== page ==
Shoot: Beauty Light


Skin. The Complete Course


Lesson Info

Shoot: Beauty Light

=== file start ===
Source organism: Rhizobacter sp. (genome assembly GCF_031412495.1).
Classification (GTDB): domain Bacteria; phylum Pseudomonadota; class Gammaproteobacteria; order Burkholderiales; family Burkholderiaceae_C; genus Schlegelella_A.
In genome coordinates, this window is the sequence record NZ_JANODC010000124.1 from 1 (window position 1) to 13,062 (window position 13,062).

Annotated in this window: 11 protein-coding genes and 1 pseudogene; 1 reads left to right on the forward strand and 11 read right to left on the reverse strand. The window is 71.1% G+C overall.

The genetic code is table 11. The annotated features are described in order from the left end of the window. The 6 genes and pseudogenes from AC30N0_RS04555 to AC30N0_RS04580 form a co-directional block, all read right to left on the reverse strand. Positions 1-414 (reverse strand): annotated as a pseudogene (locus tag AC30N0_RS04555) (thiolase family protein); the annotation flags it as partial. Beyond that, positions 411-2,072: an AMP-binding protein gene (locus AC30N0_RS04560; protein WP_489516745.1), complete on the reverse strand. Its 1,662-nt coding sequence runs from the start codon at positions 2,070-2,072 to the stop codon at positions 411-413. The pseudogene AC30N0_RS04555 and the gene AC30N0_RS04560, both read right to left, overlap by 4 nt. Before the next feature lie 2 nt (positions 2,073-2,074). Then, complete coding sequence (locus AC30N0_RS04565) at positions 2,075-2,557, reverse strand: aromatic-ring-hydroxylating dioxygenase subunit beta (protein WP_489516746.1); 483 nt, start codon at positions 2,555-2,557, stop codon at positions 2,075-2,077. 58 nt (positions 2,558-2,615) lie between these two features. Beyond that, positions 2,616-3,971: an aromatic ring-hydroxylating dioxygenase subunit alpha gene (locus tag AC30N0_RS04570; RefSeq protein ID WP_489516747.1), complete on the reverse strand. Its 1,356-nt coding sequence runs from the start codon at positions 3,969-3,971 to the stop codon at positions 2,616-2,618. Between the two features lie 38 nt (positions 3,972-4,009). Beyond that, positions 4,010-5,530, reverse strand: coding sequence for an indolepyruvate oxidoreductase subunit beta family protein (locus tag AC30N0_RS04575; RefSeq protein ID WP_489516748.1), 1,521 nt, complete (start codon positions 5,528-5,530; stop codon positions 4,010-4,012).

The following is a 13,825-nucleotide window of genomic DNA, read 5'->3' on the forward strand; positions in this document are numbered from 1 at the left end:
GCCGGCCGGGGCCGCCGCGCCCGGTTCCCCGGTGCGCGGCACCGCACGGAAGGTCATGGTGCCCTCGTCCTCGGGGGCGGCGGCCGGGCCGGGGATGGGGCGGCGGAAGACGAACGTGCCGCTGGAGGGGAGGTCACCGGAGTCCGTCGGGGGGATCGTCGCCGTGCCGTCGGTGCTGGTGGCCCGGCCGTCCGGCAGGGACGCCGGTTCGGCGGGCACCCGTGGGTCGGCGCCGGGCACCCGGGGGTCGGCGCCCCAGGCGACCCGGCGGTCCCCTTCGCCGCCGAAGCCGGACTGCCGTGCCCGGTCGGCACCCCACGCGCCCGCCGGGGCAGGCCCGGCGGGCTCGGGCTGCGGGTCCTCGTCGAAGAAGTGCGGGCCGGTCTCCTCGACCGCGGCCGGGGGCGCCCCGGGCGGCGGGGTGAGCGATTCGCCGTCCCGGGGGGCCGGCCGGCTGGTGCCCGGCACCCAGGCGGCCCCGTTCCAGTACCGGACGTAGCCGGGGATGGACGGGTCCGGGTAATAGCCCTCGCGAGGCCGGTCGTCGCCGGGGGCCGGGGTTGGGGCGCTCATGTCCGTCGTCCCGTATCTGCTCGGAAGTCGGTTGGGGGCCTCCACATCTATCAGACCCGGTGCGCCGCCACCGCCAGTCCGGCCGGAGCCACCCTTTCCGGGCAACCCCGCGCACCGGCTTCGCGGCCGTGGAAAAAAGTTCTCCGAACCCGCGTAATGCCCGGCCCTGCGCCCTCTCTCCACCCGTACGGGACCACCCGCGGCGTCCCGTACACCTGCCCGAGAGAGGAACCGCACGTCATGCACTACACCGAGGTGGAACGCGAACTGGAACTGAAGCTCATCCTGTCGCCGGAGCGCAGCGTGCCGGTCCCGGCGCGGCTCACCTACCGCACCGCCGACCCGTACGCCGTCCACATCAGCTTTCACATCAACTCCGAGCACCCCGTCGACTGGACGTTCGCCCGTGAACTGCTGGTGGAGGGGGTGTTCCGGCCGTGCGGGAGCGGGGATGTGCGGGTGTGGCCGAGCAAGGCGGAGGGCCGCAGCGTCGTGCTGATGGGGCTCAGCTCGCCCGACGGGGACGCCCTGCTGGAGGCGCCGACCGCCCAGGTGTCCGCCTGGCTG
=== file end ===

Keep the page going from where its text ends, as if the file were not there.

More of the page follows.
Welcome back I'm almost set up here to do a change in the lighting we were using very dramatic lighting before uh rembrandt lighting was coming from this side all I've done now has moved my big light source over and sort of the beauty light position and I'm just covering him completely with this very large umbrella with diffusion panel across it so it's it looks like a really big kind of soft box type light and it's it's lined up so it's it's in line with the camera and on our subjects bernard and we've we're gonna like cover him from about head to waste because you know those girls out there I want to get a better look at you and I'm on lee right now I'm just waiting for the flags to move in to cover my rim lighting okay what do you want it it's it's just like this kind of and the same on this side because I because from my camera position I'm back here and I want to just make sure that I I hide the v flats which were forming the rim lights of from cameras so that this one could move ...